If you’re the kind of traveler that likes to see as much as possible when on vacation, sightseeing Savannah on foot isn’t going to cut it. To get the most out of your trip, Savannah offers an amazing number of old-timey trolley tours with knowledgeable guides that give visitors the full historical significance and stories behind all the city’s nooks and crannies. Drivers will generally also give riders tips and suggestions about the best places to eat and drink for after the tour, and riders typically end up making an entire day of it.
Classic B&Bs and Inns
While staying in a cottage might be appealing to some, the price tag of renting an entire home can occasionally be burdensome. For those who are traveling on a tighter budget, Savannah has a variety of nostalgic and well-preserved housing options. Southern hospitality is no joke, and the many smiling and kind owners who operate Savannah’s inns and B&Bs make every visit unique. These locations generally advertise their appeal so if you’re looking for a more romantic getaway, a scenic view, or a lively location, you’ll be able to find anything and everything to suit your taste.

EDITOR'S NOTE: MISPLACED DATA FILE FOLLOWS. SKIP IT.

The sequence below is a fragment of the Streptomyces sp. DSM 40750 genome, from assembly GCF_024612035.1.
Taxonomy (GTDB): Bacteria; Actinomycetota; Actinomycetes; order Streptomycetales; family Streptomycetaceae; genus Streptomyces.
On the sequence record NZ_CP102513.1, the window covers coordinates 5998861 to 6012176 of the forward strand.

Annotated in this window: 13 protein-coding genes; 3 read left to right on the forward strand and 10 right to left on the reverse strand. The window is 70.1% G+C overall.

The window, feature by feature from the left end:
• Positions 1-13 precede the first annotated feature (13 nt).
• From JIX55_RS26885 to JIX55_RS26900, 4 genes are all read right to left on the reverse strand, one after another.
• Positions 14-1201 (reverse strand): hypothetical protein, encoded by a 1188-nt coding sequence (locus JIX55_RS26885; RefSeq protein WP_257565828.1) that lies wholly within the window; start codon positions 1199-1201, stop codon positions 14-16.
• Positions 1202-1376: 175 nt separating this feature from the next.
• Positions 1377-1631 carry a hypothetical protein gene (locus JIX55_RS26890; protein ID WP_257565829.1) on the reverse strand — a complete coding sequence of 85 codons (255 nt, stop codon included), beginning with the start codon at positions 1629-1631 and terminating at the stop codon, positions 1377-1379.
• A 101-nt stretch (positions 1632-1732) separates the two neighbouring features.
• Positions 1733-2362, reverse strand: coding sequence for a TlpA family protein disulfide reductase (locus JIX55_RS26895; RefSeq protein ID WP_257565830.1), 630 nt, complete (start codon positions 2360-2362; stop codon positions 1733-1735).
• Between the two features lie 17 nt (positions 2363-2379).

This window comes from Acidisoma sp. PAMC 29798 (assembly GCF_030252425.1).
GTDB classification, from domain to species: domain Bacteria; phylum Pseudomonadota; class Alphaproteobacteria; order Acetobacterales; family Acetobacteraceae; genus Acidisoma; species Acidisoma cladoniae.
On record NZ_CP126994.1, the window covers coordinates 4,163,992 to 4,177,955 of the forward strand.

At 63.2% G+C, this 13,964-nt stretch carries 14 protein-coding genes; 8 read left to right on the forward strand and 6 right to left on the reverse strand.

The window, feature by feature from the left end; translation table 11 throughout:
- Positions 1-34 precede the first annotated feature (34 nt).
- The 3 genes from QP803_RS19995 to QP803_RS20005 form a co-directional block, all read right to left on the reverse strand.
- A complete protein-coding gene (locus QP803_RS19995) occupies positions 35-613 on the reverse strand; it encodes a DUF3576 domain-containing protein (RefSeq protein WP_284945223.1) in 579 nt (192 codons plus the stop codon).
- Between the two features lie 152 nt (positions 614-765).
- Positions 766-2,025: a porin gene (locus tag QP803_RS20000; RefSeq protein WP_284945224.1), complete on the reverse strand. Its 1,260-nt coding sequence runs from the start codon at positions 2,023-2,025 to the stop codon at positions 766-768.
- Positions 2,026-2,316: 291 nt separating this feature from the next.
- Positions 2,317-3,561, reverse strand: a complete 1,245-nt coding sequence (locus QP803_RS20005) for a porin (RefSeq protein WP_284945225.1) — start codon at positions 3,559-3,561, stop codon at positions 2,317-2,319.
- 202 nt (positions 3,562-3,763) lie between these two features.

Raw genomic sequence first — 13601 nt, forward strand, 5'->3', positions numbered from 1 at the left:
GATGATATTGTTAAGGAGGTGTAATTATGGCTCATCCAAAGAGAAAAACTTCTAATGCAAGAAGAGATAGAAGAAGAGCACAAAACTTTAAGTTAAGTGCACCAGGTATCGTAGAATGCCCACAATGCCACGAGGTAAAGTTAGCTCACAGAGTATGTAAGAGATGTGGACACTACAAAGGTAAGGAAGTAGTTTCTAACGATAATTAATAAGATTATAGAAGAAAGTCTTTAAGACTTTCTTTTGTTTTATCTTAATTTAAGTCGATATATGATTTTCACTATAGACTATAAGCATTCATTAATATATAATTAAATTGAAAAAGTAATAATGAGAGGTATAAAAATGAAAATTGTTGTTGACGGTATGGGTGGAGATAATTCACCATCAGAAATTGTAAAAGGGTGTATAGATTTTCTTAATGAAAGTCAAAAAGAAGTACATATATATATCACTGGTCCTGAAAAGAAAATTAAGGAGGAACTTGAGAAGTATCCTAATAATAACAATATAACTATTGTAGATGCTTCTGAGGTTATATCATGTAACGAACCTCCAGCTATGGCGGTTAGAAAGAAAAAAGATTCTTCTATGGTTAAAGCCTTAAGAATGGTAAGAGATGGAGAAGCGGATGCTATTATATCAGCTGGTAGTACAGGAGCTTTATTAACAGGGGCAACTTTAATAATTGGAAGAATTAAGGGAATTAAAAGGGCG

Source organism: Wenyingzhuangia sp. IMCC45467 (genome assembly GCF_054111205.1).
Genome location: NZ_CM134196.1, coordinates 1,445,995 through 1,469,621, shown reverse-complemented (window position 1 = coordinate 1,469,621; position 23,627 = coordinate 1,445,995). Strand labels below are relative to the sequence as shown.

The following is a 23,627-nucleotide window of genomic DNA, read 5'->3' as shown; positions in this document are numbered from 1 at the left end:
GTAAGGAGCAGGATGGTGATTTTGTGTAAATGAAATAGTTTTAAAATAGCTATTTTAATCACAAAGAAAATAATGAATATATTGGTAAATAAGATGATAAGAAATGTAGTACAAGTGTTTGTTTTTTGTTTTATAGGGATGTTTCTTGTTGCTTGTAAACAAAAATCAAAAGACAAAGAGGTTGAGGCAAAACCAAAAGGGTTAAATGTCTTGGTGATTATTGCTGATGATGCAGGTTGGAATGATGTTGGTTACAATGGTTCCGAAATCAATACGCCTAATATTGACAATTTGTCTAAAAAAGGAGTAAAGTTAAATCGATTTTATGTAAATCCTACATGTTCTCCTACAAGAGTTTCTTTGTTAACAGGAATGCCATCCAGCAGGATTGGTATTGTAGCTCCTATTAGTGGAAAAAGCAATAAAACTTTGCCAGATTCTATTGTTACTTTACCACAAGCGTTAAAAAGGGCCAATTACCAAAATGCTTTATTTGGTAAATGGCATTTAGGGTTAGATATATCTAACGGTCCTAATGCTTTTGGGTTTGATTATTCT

Civil War Re-enactments
Georgia experienced a lot of the fighting that happened during the Civil War. In fact, General Sherman passed through Savannah during his infamous “March to the Sea” that helped disrupt important trade routes in the South, and which was essential to the Union’s victory. During Sherman’s campaign, he would destroy every city he encountered, using a total war strategy. Rumor has it that he was so struck by Savannah’s beauty that he decided to spare the city. In homage to the city’s rich connection to Civil War history, there are several intricate and realistic Civil War re-enactments. The experience is fun and exciting and will keep you on the edge of your seat. There are also plenty of Civil War-related sights and activities throughout Savanna including lectures, exhibits, and historical hikes.